12. [sic]. Testimony of the principal of Trinity Lutheran School, John E. Schultz, together with the report cards of the two children compiled through the third quarter of [] Trinity's four-quarter school year, establish that each child has a strong attendance record, that each is successful academically, and that each demonstrates social skills, self-discipline and individual conduct in conformity with the expectations and norms of Trinity Lutheran School. Each has been sent to the office of Principal Schultz to be commended by him as a part of a practice of positive reinforcement utilized at the school.

13. [sic]. Both children are enrolled in Trinity Lutheran's "extended care" program as a result of the weekday work schedule of [Mother]. The children arrive at school at approximately 6:30 a.m. for snacks, television, and reading. The school day commences at 7:30 a.m. and concludes at 3:00 p.m. The children remain in the after-school "extended care" program until 4:30 p.m. when [Mother] picks them up. After-school activities are age-based and include snacks and playtime. Evidence established the children have been model participants in that program.

14. [sic]. Prior to his enrollment at Trinity Lutheran, [K.W.] had been enrolled for kindergarten through 2nd grade at South Central Elementary School, a public school not far from the marital residence in LaPorte County. The academic records of [K.W.] from South Central reflect that at that school [K.W.] had a similarly strong attendance record and an accomplished academic performance consisting entirely of As and Bs, including particular achievement in reading. Trinity principal John Schultz acknowledged that the foundation laid at South Central was a contributing factor in [K.W.'s] success at Trinity.

15. [sic]. Evidence further established that, at times, anger management issues had caused [K.W.] to appear in the principal's office at South Central. These problems, at least to date, have not continued at Trinity Lutheran.

16. [sic]. Significantly, both parents have been active in nurturing their children's love of reading.

17. [sic]. During the course of the marriage both parents were actively involved in the care and feeding of the children on a daily basis, including matters of school [[K.W.]] cooking, daily care, and their children's friends and general well-being.

18. [sic]. As temporary custodian of the children [Mother] has made a concerted effort to engage the children in extracurricular activities, including choir, Sunday School, and, variously, flag football, soccer, gymnastics, basket-ball, swimming lessons, a walkathon, and activities at and membership in the Crown Point YMCA, which is located just minutes from [Mother's] residence[.]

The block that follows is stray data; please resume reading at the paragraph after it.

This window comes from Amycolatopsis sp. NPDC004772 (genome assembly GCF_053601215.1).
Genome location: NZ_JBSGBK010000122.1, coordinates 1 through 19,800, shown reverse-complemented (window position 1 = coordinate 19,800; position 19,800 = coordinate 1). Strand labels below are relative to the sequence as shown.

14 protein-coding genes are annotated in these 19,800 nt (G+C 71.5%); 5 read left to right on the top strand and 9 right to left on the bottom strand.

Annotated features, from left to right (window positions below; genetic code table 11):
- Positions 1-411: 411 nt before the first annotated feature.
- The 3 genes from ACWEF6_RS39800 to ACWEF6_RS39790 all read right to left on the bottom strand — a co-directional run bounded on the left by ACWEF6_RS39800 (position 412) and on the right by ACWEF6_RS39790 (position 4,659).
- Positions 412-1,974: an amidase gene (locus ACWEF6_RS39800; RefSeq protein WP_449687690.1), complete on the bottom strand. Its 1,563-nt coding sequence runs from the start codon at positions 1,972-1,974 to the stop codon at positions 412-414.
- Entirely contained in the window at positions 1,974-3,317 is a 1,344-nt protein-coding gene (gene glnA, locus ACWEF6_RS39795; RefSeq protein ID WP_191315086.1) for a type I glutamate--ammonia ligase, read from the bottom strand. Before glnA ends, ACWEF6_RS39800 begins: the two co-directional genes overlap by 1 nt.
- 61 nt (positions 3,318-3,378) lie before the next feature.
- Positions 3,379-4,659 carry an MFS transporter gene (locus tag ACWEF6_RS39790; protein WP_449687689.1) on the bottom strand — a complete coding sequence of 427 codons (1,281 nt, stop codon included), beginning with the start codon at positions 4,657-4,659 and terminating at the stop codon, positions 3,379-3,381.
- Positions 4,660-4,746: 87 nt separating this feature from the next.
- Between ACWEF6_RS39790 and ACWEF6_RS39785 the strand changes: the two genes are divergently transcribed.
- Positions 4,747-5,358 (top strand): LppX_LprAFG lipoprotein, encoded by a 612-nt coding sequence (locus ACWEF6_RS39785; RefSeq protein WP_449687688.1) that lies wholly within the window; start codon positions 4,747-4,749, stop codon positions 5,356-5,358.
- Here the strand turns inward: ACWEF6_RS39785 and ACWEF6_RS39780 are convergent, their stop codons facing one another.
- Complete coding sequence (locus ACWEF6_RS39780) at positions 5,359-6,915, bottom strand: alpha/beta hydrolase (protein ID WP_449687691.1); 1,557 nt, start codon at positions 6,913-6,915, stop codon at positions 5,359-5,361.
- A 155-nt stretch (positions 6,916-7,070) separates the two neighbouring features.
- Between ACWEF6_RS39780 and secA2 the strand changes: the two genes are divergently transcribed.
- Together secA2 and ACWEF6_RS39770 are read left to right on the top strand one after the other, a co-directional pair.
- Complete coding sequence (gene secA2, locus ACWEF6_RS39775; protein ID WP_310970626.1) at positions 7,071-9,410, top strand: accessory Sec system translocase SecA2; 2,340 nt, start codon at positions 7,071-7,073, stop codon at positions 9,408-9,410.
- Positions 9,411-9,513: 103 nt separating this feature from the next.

At this point, the trial court dropped the following footnote:

[Father] expressed concern that [Mother] is engaging the children in too many activities and that they have little free time to relax and enjoy themselves. That philosophical parenting difference warrants further discussion between [Father] and [Mother] as joint legal custodians. It is not a "tipping point" in the court's resolution here, albeit the rural farm setting which the children will experience in the summer may serve to provide a certain balance to the more hectic pace of life during the school year.

Appellant's App. at 51.

19. [sic]. To [Mother's] credit, she has recognized the desire of [K.W.] to play summer baseball with his friends and teammates from prior summers in LaPorte County and has honored that desire by enrolling [K.W.] with that same LaPorte County summer baseball program for the upcoming summer of 2009. Meanwhile, [Father] has signed the children up for 4-H and county fair activities in LaPorte County for the summer of 2009; the children are looking forward to that involvement, according to [Mother].

19. [sic]. [Mother] has been effective in communicating with [Father] information regarding the children's activities and events. Since her Relocation to Crown Point, however, [Father] has generally declined to attend activities of the children in the Crown Point area, in part because of the distance in travel and, on occasion, out of concern for the potential unease that might arise by reason of the male company that [Mother] might keep at the event. A natural resentment and frustration experienced by [Father] over [Mother's] decision to seek this dissolution, together with her subsequent relocation, may be slowly resolving itself but, nonetheless, has been counterproductive to the children's best interests and well-being.

20. [sic]. Likewise, the paternal grandparents of [K.W.] and [A.W.] have not attended activities of the children in Crown Point. Again, distance and traffic concerns have apparently been a factor in their absence, as has the unfortunate and mutual alienation from [Mother] that came from this dissolution.

21. [sic]. Both [K.W.] and [A.W.] enjoy a positive relationship with their paternal grandparents, who reside close by [Father's] residence at the Werner family farming operations. Both children also enjoy a close relationship with their cousins [S.] and [E.], who attend South Central. They also have two other cousins in the nearby Wanatah area, although the time spent with those two was less common.